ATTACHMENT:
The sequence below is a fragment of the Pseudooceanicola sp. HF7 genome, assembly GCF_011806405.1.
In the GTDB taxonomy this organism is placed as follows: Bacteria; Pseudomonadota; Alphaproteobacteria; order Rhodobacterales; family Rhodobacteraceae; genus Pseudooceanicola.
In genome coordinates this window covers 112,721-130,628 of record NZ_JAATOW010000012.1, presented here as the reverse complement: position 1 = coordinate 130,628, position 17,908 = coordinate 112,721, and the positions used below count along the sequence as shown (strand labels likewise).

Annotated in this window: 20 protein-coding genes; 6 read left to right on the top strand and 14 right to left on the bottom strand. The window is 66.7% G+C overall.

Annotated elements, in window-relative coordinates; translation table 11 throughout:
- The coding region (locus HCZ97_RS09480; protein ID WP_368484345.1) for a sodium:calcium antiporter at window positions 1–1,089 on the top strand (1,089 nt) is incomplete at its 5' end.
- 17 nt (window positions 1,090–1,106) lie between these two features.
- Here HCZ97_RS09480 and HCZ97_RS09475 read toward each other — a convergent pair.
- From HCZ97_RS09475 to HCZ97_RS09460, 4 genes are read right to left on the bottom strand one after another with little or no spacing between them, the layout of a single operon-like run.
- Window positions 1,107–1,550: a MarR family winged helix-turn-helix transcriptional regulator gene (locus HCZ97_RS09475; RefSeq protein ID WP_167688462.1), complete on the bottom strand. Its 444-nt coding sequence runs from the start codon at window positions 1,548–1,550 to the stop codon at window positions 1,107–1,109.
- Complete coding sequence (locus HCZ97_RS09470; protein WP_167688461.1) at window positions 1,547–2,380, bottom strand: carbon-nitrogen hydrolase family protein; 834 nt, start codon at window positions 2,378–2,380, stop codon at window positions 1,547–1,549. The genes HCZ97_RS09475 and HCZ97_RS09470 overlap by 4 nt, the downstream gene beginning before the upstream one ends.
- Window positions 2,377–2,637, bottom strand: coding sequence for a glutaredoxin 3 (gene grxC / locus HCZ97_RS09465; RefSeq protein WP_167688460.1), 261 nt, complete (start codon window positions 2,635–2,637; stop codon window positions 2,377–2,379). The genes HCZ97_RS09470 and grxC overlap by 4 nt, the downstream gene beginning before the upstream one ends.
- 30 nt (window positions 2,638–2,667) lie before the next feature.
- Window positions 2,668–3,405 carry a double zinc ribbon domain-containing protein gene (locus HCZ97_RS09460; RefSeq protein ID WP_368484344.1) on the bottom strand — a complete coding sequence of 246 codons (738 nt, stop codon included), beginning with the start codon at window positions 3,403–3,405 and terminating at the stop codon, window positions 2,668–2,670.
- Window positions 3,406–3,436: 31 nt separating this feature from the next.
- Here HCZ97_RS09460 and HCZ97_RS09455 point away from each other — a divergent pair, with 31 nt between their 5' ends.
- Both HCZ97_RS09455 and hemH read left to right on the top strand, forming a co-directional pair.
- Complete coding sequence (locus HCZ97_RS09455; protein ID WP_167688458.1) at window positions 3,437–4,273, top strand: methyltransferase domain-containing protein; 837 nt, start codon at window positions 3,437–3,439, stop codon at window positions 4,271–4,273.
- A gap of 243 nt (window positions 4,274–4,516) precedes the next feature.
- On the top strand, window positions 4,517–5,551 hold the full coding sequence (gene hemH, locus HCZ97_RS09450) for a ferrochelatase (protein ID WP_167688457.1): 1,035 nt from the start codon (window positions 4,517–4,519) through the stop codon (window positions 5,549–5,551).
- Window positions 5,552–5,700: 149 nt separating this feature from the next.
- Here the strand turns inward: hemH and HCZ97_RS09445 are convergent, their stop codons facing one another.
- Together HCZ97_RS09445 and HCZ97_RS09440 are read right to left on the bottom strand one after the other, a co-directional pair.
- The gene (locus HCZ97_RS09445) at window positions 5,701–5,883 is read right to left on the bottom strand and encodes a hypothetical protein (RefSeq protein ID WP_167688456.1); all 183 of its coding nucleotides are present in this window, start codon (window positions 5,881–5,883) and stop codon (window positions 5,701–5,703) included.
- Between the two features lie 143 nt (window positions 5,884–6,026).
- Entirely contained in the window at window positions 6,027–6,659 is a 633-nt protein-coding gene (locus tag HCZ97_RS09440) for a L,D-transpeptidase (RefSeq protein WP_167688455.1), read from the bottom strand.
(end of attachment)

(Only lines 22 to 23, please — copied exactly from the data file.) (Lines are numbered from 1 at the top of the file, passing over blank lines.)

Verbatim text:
- Here the strand turns inward: hemH and HCZ97_RS09445 are convergent, their stop codons facing one another.
- Together HCZ97_RS09445 and HCZ97_RS09440 are read right to left on the bottom strand one after the other, a co-directional pair.